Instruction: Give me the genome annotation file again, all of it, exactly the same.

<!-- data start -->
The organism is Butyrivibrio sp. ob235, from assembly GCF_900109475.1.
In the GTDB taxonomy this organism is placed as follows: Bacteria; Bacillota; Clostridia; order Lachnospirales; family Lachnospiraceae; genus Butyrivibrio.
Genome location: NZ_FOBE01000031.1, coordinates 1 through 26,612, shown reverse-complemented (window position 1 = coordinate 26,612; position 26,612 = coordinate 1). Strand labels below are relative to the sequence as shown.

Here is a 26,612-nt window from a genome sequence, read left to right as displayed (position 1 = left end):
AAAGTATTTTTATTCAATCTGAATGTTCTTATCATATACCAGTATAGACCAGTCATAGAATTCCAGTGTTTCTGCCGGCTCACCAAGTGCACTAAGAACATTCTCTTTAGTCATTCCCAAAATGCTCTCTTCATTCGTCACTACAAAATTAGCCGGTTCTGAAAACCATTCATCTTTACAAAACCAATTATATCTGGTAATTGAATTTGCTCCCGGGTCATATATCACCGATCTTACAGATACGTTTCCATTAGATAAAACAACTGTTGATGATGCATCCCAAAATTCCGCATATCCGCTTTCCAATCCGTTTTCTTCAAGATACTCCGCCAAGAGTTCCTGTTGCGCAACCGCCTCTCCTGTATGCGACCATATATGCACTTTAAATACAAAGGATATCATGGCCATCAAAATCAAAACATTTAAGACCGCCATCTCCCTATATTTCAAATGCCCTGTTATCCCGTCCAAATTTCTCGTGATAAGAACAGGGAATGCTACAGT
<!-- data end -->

The organism is Butyrivibrio sp. ob235, from assembly GCF_900109475.1.
In the GTDB taxonomy this organism is placed as follows: Bacteria; Bacillota; Clostridia; order Lachnospirales; family Lachnospiraceae; genus Butyrivibrio.
Genome location: NZ_FOBE01000031.1, coordinates 1 through 26,612, shown reverse-complemented (window position 1 = coordinate 26,612; position 26,612 = coordinate 1). Strand labels below are relative to the sequence as shown.

Here is a 26,612-nt window from a genome sequence, read left to right as displayed (position 1 = left end):
AAAGTATTTTTATTCAATCTGAATGTTCTTATCATATACCAGTATAGACCAGTCATAGAATTCCAGTGTTTCTGCCGGCTCACCAAGTGCACTAAGAACATTCTCTTTAGTCATTCCCAAAATGCTCTCTTCATTCGTCACTACAAAATTAGCCGGTTCTGAAAACCATTCATCTTTACAAAACCAATTATATCTGGTAATTGAATTTGCTCCCGGGTCATATATCACCGATCTTACAGATACGTTTCCATTAGATAAAACAACTGTTGATGATGCATCCCAAAATTCCGCATATCCGCTTTCCAATCCGTTTTCTTCAAGATACTCCGCCAAGAGTTCCTGTTGCGCAACCGCCTCTCCTGTATGCGACCATATATGCACTTTAAATACAAAGGATATCATGGCCATCAAAATCAAAACATTTAAGACCGCCATCTCCCTATATTTCAAATGCCCTGTTATCCCGTCCAAATTTCTCGTGATAAGAACAGGGAATGCTACAGT